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Talking to Teens About Weed

Talking to your teenagers about weed is one of the most difficult conversations you’ll ever have. Here are two tips for having "the talk."

It’s the most difficult conversation you’ll ever have with your teenager(s). And no, we’re not talking about the sex talk. Heck, compared to weed, explaining the hydraulics of sex is a walk in the park. 

With cannabis, there are so many grey areas—especially if you live in a state where recreational marijuana is legal, and you’re a consumer yourself (and your kids are very aware of that fact.) How do you tell them that cannabis is a miracle plant that, when used responsibly, can change your life for the better, but only when you’re an adult so please don’t even think about it?

It’s not just about discouraging them from experimenting with cannabis before they reach legal age. It’s about giving them the tools to make the right decisions when the time comes. Here are two pointers from parents who’ve survived this particular minefield and lived to tell the tale.

1. Bring Up Cannabis, Then Keep Bringing It Up

Talking about weed with your kids isn’t a one-time conversation, says Elizabeth D’Amico. “It’s 60 little conversations.” The key is looking for those teachable moments to happen organically when you can talk to your kids without making them feel cornered. 

“There’s always something on TV or the news about cannabis,” says D’Amico. The vaping deaths among young people earlier this fall, in which a third of victims reported using vaping products containing THC, was just such an opportunity. “I might ask her, ‘Hey, I’m curious what you and your friends have been saying about all these vaping illnesses.’ It’s not me trying to lecture her or scare her away from vaping. It’s just getting her to talk about it. It doesn’t have to be a big deal.”

“Mom 4/20” columnist Rebecca Eckler describes her ongoing discussions with her 16-year-old daughter, Rowan, as “micro-conversations.” They happen “whenever an opportunity presents itself,” she says. It could be a story in the news about cannabis that they discuss over breakfast, or an offhand comment before Rowan leaves for a party with peers. “I always ask, ‘Will people be doing drugs?’” says Eckler. “But I ask like I’m just a curious friend, which makes her answer like a friend.”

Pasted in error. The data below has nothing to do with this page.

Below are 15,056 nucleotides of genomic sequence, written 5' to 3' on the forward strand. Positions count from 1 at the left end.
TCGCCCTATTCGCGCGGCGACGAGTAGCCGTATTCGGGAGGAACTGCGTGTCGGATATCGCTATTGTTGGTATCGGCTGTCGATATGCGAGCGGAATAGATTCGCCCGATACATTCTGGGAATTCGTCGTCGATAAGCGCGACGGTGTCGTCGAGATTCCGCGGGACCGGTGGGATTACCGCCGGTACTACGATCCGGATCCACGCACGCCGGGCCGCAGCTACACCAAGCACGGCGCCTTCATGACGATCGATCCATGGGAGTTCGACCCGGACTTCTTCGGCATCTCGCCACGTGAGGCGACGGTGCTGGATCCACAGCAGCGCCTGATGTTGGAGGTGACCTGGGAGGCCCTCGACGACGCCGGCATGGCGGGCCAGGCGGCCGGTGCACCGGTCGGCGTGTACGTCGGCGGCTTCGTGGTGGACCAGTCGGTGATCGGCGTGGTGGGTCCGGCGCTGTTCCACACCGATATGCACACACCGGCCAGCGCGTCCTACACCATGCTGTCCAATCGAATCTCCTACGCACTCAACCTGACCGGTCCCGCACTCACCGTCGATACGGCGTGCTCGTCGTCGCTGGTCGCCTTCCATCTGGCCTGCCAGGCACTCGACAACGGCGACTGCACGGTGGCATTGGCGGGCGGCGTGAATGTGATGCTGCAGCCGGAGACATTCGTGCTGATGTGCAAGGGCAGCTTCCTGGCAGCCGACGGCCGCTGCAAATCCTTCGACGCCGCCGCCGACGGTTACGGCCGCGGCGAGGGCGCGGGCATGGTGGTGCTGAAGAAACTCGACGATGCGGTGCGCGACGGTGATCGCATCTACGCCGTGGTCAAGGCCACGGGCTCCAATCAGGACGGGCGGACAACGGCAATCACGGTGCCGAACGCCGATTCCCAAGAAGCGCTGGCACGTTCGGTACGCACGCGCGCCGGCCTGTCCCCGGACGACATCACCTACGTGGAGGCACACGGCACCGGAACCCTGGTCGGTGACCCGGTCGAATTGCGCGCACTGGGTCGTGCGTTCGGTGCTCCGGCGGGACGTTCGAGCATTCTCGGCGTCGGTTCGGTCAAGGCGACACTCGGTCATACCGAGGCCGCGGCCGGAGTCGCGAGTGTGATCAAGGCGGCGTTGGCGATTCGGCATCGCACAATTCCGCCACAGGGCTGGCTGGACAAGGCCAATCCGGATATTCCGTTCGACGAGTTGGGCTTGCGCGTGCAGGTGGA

2. Tell them the Truth (the Whole Scary Truth)

The temptation may be there to employ a “scared straight” approach to keeping them away from cannabis. But don’t be one of those parents who lecture their teens on how “their lives will be ruined forever” if they so much as smell that demon weed. They’ll figure out eventually that you’re just blowing smoke.

But there are some scary realities about cannabis that are worth sharing. “Let them know what they can expect if they do try it,” says Nikola Djordjevic, a family physician and medical advisor at cannabis tech startup Loud Cloud Health. “Explain how cannabis affects each person differently, and while it can be a fun experience for some, it can also be terrifying for others. You can even tell them that you might get panic attacks and anxiety from taking it, which might be enough to discourage them.”

If you want arguments against cannabis with a little less ambiguity, the science is firmly on the side of “It’s better to wait.” A 2018 study from the University of Vermont found that even low levels of cannabis use—which can be as little as one or two joints a year—can have long-term effects on the teenage brain. According to researchers, just a handful of puffs is enough to increase the gray matter volume in their cannabinoid receptors, at an age when the adolescent brain should be going through its “pruning” period, becoming thinner rather than thicker.

Even more alarming, a 2011 study from the Netherlands found that young people who smoked cannabis as little as five times during their teen years were twice as likely to develop psychosis in adulthood.